Monday, October 3, 2016

Giving Tom Clancy's The Division the Savage Worlds Treatment (Part I)

I've played a lot of Tom Clancy's The Division in the last few months, a game I had intially been skeptical of but ultimately not only warmed up to, but have found it a great periodic "go to" game in a way that I wish Fallout 4 had been for me. It's premise is simple: a viral outbreak of an engineered small pox virus is unleashed during Black Friday in New York, and in the space of a month kills off most of the human population of the United States (and maybe the world). The government tries to hold itself together but is just as devastated, resources drawn too thin. Clandestine operatives belonging to a deep cover black ops program called the Division are awakened and sent in to Manhattan specifically to try and restore law and order while also figuring out who created the virus and whether there's further threat. Amidst all this, groups such as the Cleaners are part of extreme right "solutions" to the problem, using death and flame to purge infected survivors while establishing their own new rule of law.

It's a pretty compelling near-future apocalypse, and the game runs through a variety of primary missions in which your Division agent (and allies, of you roll that way) work to solve the mysteries of the plague while restoring order. Along the way are tons of side missions and events, as well as the brutal Dark Zone where all bets are off, and pvp reigns supreme....there you can become a rogue agent and basically grief the hell out of your fellow humans playing  the game. While this is fun in a video game, it's not so easy to translate into paper and pencil unless you as GM want to cede the game over to warring players...

Anyway, one thing that The Division does really well is show how you can take a perfectly ordinary environment....bereft of pretty much everything "weird" other than some sophisticated computer tech and a super-virus, and make a great game out of it. The environment in The Division would translate well with the right sort of focus into the scenario style of Savage Worlds, for example....and Savage Worlds is honestly one of the best game experiences I've had to date for modern firearms combat, with an excellent blend of tense "die at any moment" events combine with a measure of heroic player agency with the bennies.

I think a Division agent would start off at least seasoned, although one could argue that they may even qualify for more experience. That said, here's a suggested Division Agent archetype for Savage Worlds. Division agents are well-rounded....from the start they have decent stats across the board, and after advancing a bit focus on whichever specific area most benefits them.

Division Sleeper Agent Aerchetype
Attributes: Agility D6 Smarts D6 Strength D6 Vigor D6 Spirit D6
Skills: Climbing D4, Fighting D4, Investigation D6, Knowledge (electronics) D6, Notice D6, Repair D6, Shooting D6, Survival D6, Throwing D4
Charisma -- Pace 6 Parry 4 Toughness 5 (9 or 13 vs. bullets)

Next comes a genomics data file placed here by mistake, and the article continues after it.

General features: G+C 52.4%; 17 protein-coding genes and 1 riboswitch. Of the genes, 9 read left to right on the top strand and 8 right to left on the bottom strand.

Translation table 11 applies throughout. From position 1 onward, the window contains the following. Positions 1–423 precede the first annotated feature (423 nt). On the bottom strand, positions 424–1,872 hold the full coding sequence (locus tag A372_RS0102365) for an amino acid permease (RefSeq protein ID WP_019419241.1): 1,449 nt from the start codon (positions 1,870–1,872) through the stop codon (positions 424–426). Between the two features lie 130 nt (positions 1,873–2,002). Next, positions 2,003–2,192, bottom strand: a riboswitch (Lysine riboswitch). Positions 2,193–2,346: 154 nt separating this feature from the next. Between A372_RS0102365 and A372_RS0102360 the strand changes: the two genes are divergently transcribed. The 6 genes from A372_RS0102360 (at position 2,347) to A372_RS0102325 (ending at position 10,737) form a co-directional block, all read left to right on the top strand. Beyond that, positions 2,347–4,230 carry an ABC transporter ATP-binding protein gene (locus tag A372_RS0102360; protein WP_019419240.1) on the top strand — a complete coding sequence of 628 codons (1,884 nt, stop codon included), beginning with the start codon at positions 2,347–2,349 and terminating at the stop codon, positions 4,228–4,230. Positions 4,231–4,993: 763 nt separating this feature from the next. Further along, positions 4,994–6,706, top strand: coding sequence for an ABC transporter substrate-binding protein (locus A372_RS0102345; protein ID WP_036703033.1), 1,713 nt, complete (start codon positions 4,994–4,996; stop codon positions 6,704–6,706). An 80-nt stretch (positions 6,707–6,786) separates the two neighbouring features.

Edge: pick two from Danger Sense, Command, Combat Reflexes, Brave, Alertness or Luck. Default is Danger Sense and Combat Reflexes.
Hindrances: Vow (major) to The Division Imperative (alternative: Wanted (major) Rogue Agent)
Equipment: Kevlar Vest w/Inserts (negates 4 AP, +8 vs. bullets), .357 Magnum (2D6+1, ROF 1), M16 assault rifle (2D8, ROF 3); 3 extra clips for each weapon, Personal computer smartwatch with Augmented Reality features (using glasses or implant, presumably)...see stats below.

Division Smartwatch Statistics
The smartwatch is a sophisticated near-future limited AI personal computer worn on the wrist. It projects imagery called ECHOS (Evidence Correlation Holographic Overlays) constructed from other data sources, such as phone recordings, cell data, surveillance cameras and forensic evidence to recreate images showing specific events in sequence. These events are (presumably) projected via augmented reality overlay onto the retina of the agent via chip or relay for viewing (or you can be generous and assume they are actual holograms).

Smartwatches grant a +2 modifier to investigation rolls, tracking rolls and knowledge (electronics) rolls. They also provide encrypted communication abilities within a 50 mile radius. While the ECHO effect is active however they reduce Notice rolls by -2.

Here's the rationale for this design...

Attributes: agents are well-rounded to start, needing to be equally good at everything. You can start differentiating as you advance in experience.

Skills: agents do not intimidate (except by pointing their gun), they shoot. They do not talk much, so no persuasion skills. They are not all that familiar with things, but do know how to flip a switch or fix a machine, thus repair and knowledge (electronics). No cars in New York seem to work anymore, so no driving skill needed, though the agent probably has some driving experience. Investigation is a big deal....they do a lot of that in the game, and use their augmented connection to their personal computer to witness events in the form of ECHOS.

Edges: these seem like the most applicable edges for a starting agent, but if you want something else, go for it!

Hindrances: the agents come off as quiet, dedicated and very persistent. They definitely adhere to their vows to the US Government as Division sleeper agents, and the only way this could be a problem is if you choose to eschew this hindrance in favor of the Wanted (major): Rogue Agent option and be a sleeper agent gone bad, but such a choice would put your character at odds with everyone else, pretty much.

1 comment:

  1. An interesting start. I was thinking that Savage World's was the game of choice for The Division as well. I do feel like the equipment is a shortcoming though. The Division it's also about collecting exciting new equipment and I've never really going that very satisfying in Savage World's. Do you see this as an issue?